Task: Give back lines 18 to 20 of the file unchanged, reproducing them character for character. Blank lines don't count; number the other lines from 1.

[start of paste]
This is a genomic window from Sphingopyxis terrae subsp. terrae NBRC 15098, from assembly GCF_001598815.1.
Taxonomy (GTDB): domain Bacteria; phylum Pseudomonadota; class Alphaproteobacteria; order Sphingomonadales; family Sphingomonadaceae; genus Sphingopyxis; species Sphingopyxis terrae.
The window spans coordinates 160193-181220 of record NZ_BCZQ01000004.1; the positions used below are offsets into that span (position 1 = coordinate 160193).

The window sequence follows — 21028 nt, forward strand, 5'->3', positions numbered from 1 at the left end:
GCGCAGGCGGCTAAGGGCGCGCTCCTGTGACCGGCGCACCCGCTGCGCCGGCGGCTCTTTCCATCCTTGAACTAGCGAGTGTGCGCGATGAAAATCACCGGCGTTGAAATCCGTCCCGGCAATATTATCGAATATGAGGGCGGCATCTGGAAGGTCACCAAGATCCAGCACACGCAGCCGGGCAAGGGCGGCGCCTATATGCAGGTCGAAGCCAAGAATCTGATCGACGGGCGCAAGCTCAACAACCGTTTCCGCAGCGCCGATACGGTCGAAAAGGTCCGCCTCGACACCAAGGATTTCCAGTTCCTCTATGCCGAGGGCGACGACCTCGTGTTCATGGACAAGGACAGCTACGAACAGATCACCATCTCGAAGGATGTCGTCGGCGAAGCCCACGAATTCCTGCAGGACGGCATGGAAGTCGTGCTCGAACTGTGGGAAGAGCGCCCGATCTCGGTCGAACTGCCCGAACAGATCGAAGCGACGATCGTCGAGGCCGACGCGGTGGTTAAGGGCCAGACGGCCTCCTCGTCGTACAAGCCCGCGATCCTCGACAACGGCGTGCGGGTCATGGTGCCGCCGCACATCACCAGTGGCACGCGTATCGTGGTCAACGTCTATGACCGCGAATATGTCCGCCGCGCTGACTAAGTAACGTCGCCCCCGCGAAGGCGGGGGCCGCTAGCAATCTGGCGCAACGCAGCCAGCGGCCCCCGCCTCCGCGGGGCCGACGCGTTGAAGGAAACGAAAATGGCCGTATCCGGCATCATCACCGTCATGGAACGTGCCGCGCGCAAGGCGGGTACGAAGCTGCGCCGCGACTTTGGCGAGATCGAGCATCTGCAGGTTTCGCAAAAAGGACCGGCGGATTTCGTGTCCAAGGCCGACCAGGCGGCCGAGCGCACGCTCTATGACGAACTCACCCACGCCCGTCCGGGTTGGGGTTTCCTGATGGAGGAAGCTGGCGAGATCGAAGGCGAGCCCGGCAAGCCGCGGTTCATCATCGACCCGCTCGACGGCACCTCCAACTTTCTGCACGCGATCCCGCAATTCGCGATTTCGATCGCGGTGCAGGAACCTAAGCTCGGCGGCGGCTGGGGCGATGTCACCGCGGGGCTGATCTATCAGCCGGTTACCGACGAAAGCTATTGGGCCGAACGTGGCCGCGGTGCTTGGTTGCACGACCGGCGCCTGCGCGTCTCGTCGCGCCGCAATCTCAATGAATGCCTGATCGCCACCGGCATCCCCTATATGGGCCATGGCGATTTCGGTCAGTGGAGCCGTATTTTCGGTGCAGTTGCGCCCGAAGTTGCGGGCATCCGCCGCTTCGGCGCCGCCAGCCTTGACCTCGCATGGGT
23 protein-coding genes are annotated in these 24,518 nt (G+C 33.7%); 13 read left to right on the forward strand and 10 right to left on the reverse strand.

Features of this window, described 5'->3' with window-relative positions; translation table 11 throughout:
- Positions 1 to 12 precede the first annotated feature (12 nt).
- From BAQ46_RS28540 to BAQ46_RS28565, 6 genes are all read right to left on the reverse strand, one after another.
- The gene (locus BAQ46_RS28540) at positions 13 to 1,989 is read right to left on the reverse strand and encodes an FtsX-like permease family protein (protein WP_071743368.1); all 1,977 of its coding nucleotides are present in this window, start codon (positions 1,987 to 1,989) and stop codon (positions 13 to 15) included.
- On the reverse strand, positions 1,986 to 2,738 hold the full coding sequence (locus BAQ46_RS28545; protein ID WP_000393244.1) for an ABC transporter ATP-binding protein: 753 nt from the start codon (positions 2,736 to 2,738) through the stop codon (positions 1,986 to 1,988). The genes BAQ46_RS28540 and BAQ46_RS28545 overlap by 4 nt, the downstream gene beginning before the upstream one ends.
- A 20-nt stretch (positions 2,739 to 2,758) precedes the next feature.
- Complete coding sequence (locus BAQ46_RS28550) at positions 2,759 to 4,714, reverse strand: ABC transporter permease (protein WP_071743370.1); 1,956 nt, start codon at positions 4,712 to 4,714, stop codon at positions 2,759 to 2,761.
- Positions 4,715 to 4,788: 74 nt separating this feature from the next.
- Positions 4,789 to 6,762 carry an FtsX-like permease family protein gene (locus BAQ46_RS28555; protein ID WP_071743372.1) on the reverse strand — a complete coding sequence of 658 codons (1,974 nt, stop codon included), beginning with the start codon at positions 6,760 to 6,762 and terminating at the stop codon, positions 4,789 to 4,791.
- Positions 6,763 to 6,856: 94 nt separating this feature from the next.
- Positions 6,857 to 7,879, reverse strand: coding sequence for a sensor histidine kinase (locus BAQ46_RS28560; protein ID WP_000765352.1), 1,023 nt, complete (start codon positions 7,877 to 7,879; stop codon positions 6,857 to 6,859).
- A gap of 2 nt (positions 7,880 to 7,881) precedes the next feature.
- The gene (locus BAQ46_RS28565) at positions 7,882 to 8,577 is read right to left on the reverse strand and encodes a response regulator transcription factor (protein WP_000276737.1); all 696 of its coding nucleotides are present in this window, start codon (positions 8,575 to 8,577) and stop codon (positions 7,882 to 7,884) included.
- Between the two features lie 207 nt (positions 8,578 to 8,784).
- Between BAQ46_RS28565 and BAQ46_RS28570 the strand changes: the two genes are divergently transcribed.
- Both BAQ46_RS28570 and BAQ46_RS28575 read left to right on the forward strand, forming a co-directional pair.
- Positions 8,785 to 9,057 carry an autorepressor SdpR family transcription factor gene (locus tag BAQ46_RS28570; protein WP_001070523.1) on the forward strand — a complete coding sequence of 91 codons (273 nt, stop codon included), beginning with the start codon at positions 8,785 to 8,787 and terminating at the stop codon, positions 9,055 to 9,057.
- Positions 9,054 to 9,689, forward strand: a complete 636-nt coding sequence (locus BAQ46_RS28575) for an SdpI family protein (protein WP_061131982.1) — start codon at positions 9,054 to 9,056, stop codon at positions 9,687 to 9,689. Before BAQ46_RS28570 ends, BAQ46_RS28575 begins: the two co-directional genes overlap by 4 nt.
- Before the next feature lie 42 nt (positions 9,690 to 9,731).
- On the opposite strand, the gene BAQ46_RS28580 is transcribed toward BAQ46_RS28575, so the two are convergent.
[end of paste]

- A gap of 2 nt (positions 7,880 to 7,881) precedes the next feature.
- The gene (locus BAQ46_RS28565) at positions 7,882 to 8,577 is read right to left on the reverse strand and encodes a response regulator transcription factor (protein WP_000276737.1); all 696 of its coding nucleotides are present in this window, start codon (positions 8,575 to 8,577) and stop codon (positions 7,882 to 7,884) included.
- Between the two features lie 207 nt (positions 8,578 to 8,784).